In light of the Australian Government’s Stay Smart Online week (October 9th – 13th 2017), we want to reinforce to our valued clients and employees just how important cyber awareness is. Nowadays, most of us shop, bank and transact online daily, not to mention other online activities such as social media sharing which encourage us to unveil what was once considered personal information to the public.
Prompted by the release of Stay Smart Online’s ‘My Guide’ to cyber safety, we want to familiarise our clients with techniques, tips and facts for staying safe when using the internet. We hope to offer a summary of the threats faced through online transacting and sharing, and aim to reduce your risk of falling victim to cyber crime – a situation far better avoided than rectified!
Adware – Software that delivers unwanted ads and content.
Spyware – Software that can attain your personal information without your knowledge.
Malware – An umbrella term for all viruses, spyware, Trojans etc.
Virus – Malware that can infect and corrupt your computer.
Worm – Self-replicating virus.
Ransomware – Impairs your computer function, with offer to restore for a fee.
Phishing – Fraudulent e-mails attempting to access personal information.
Trojan Horse – Virus hidden in a file or program that appears safe to install.
CryptoLocker – Type of ransomware. Locks documents and applications until a ‘fee’ is paid to unlock.
KeyLogger – Program that records a computer’s keystrokes, to monitor and record passwords and information.
Spam – Unsolicited e-mails, often containing scams or harmful attachments.
ScareWare – Threatening pop-ups attempting to extort money.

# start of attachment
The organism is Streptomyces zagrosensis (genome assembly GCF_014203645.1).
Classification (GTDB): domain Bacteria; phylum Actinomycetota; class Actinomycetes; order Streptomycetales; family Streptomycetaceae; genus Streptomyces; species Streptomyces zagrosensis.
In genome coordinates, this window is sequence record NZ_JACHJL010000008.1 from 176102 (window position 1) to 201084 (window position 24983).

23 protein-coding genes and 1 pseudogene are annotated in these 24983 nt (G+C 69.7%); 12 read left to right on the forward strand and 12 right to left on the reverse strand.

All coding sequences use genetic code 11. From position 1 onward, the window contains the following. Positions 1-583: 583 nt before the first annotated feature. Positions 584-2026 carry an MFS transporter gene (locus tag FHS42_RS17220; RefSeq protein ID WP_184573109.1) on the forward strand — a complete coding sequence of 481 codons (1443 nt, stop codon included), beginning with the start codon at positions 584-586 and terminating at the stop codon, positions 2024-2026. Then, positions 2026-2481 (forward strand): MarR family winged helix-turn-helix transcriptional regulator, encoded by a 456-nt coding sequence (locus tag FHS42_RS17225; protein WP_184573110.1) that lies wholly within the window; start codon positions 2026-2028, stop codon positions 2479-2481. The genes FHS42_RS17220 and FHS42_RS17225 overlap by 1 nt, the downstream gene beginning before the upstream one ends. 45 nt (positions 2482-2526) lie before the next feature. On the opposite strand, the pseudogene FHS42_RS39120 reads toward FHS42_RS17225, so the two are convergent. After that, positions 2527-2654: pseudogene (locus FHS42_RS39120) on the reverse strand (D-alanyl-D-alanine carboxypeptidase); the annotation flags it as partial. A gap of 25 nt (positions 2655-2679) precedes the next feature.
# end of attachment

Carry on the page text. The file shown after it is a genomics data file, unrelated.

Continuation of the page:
Man-in-the-middle – Interception of communication, where communication content is altered or disabled.
Drive-by Download – Infection caused simply by visiting a dangerous website.
Catfish – Internet predators who create fake accounts and identities to form relationships with intention of financial gain.
– In 2015 and 2016, almost $300 Million per year was lost to scams in Australia alone.
– 38% of scams occur via e-mail or social networks.
– The top two most common scams are phishing and identity theft.
– 15,000 reports of phishing scams were reported in 2015.
– NSW and QLD have report the highest number of scams.
– Reported scams increased by a whopping 47% from 2015 to 2016.
For more statistics on Australian cyber crime visit: https://www.scamwatch.gov.au/about-scamwatch/scam-statistics
1. Always create STRONG passwords: It’s tempting to use passwords that are easy to remember such as the name of a pet or child, but resist the temptation to use words that are easy to guess. Use a combination of numbers, letters and symbols where possible.
2. Make a habit of looking for the secure ‘padlock’ symbol and ‘https’ in the browser address bar when visiting websites – especially when using a site to bank or transact.
3. Keep your computer up-to-date with quality anti-virus software.
4. If you receive a suspect e-mail and you want to contact the sender, never use the contact details provided in the e-mail to call for confirmation. Often these contact details are connected to call centres with trained scammers who will search for legitimate contact details securely online before confirming that the e-mail is legitimate, and know you are talking to a genuine staff member.
5. Use official aps for online banking, and avoid Google-searching your institution to transact via web browser unless you are 100% confident you are using the official secure site (see point #2).
6. Ensure you always log out from websites where your private information has been used or stored.
7. Try to utilise reliable online retailers where possible.
8. Keep your mobile phone password-protected to ensure your personal information cannot be accessed by others.
9. Report scams to scamwatch.gov.au to help others avoid trending scams, and monitor updates for your own security.